|engl. Beschreibung/ Kurzkommentar
The course will introduce students to the different types of research methods commonly used within HCI research in order to study and understand people, from quantitative experimental studies to qualitative research methods and mixed method strategies, and will present example case studies illustrating the use of these methods. The focus of this course lies on qualitative methods (e.g. interviews and observation) and qualitative data analysis (that is, approaches which do not rely on statistical analysis). You will gain practical experience in utilizing a selection of these methods through practical assignments and mini-projects, and will work with the research literature.
The course will furthermore provide an overview of how the role of theory in HCI has expanded from the early days of human factors and mathematical modelling of behaviour to include explanatory and generative theories, which reflect influences from fields such as design, sociology, and ethnography.
Successful students should be able to
- appreciate the diversity of research methods and relate them to research paradigms and theory
- select research methods appropriate to the domain and research question, based on an understanding of the characteristics, strengths and
weaknesses, and practical demands of methods
- utilize a range of HCI research methods and approaches to investigate a research question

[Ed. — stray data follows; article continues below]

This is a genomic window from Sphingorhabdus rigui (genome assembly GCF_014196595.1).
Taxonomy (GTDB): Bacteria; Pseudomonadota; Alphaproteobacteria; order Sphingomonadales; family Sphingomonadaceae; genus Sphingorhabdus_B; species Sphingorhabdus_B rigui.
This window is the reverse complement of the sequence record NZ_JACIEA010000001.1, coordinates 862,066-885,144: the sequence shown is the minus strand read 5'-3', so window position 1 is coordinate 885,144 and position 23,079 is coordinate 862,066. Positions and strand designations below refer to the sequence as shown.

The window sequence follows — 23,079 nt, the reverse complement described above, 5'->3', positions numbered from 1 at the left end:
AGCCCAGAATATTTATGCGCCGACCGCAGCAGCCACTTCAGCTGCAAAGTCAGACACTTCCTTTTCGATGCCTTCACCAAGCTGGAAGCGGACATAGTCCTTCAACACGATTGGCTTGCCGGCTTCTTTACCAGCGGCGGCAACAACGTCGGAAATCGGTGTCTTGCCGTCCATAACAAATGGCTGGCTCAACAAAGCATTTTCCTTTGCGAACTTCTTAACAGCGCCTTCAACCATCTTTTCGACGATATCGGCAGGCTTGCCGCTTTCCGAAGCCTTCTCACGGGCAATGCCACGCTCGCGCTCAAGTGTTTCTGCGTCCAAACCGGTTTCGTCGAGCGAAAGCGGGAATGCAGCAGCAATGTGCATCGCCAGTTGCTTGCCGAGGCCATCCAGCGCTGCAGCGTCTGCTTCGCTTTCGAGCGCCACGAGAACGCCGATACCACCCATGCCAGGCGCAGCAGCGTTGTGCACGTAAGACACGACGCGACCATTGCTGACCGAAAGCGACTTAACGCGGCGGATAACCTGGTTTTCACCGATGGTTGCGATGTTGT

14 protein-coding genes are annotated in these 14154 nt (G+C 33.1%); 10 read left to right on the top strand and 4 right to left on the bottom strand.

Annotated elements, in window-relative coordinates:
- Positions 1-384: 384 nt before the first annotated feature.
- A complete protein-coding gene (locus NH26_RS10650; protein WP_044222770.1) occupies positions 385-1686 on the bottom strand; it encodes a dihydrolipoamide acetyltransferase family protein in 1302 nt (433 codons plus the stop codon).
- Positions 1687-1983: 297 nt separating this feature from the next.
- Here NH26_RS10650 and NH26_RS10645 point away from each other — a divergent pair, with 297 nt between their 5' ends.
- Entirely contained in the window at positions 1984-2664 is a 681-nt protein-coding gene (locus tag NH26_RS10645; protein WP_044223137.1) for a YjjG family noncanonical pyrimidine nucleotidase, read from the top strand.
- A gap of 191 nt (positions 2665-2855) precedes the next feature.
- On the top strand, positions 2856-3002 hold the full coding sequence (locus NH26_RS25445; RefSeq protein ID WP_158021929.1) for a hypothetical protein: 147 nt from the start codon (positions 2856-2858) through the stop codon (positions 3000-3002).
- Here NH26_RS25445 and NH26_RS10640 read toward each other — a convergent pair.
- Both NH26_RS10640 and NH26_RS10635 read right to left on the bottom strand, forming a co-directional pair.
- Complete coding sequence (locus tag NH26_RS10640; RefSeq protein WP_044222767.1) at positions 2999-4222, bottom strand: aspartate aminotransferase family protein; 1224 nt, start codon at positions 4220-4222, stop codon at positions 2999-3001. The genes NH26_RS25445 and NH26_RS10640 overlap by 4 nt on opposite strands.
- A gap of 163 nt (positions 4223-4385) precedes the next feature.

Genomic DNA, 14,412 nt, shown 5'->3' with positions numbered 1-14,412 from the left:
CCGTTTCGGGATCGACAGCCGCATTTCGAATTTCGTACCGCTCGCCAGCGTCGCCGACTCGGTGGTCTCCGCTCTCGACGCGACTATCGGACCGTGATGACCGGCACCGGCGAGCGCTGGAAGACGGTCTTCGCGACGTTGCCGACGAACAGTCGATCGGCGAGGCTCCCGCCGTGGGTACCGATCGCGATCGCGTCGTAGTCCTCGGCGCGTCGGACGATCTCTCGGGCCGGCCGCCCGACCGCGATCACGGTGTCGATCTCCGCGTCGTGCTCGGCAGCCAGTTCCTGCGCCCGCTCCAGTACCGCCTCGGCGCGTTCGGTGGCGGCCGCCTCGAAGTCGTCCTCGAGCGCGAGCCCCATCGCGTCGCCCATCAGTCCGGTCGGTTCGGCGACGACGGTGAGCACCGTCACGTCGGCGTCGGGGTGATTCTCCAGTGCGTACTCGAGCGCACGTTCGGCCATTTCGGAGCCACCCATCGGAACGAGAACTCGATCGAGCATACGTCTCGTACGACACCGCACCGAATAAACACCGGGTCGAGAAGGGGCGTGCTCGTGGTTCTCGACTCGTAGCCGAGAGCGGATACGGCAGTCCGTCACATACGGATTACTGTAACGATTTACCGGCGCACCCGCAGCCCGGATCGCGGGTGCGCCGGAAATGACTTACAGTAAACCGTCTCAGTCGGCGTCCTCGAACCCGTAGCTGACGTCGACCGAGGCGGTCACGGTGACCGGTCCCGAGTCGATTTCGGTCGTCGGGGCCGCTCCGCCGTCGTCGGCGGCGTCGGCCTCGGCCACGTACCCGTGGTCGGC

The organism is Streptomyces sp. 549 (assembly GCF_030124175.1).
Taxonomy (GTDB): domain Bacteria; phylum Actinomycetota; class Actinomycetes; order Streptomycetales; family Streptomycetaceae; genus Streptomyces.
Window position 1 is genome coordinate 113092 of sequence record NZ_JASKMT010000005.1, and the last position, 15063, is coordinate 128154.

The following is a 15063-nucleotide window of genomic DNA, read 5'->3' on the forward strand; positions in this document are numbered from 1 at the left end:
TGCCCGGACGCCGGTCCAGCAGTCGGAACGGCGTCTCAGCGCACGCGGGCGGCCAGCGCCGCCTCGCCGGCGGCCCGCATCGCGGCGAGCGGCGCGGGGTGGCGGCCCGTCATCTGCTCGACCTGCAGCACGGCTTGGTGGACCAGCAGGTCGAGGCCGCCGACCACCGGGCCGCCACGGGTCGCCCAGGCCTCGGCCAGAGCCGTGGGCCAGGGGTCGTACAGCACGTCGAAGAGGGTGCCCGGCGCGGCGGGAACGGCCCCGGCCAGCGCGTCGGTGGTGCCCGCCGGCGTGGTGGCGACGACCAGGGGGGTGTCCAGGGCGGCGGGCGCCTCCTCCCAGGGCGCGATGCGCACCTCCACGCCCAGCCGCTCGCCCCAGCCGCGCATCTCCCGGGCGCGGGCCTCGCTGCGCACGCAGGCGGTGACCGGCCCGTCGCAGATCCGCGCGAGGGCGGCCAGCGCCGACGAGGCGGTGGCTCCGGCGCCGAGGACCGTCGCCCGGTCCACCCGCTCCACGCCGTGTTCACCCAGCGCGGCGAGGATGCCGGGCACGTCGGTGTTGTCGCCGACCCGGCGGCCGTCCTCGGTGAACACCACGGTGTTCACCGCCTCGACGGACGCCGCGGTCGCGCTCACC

- report and present user studies and findings properly
- relate the role of theory in HCI to the expanding range of methodical approaches utilized for HCI research
Due to the current situation, the course will be taught online, with a Moodle page as main entry point where you find all further details and access to contents and sessions. Please prepare for a mix of synchronous teaching (where you need to be online at specific times) and asynchronous delivery.
We will start with recorded lectures, but might switch to live-lectures (if this proves to work out). We plan to run the practical sessions in real-time via University online platforms. We also plan a half-hour real-time check-in session per week for discussion and questions. Provided in-person teaching may be allowed again, we may do a few in-presence sessions later in the semester, if this does not leave out any of the participants.
Students need to organize themselves into small groups for assignments and should thus be able to communicate, at least remotely, with each other.
Main texts (in excerpts):
Lazar et al. Research Methods in Human-Computer Interaction
Cairns & Cox. Research Methods for Human-Computer Interaction. Cambridge Univ Press
Yvonne Rogers, HCI Theory. Morgan & Claypool
Andy Field and Graham Hole. How to Design and Report Experiments. Sage
Uwe Flick. Introduction to Qualitative research. Sage 2014
Via practical assignments, this includes four pieces of group work and one individual assignment.
M.Sc. HCI students on the new MdU_29_2019 regulations, who require 6 ECTS need to do a number of (smaller) individual tasks on top of the above at their own pace over the course of the semester. They can choose these from a set of tasks we provide.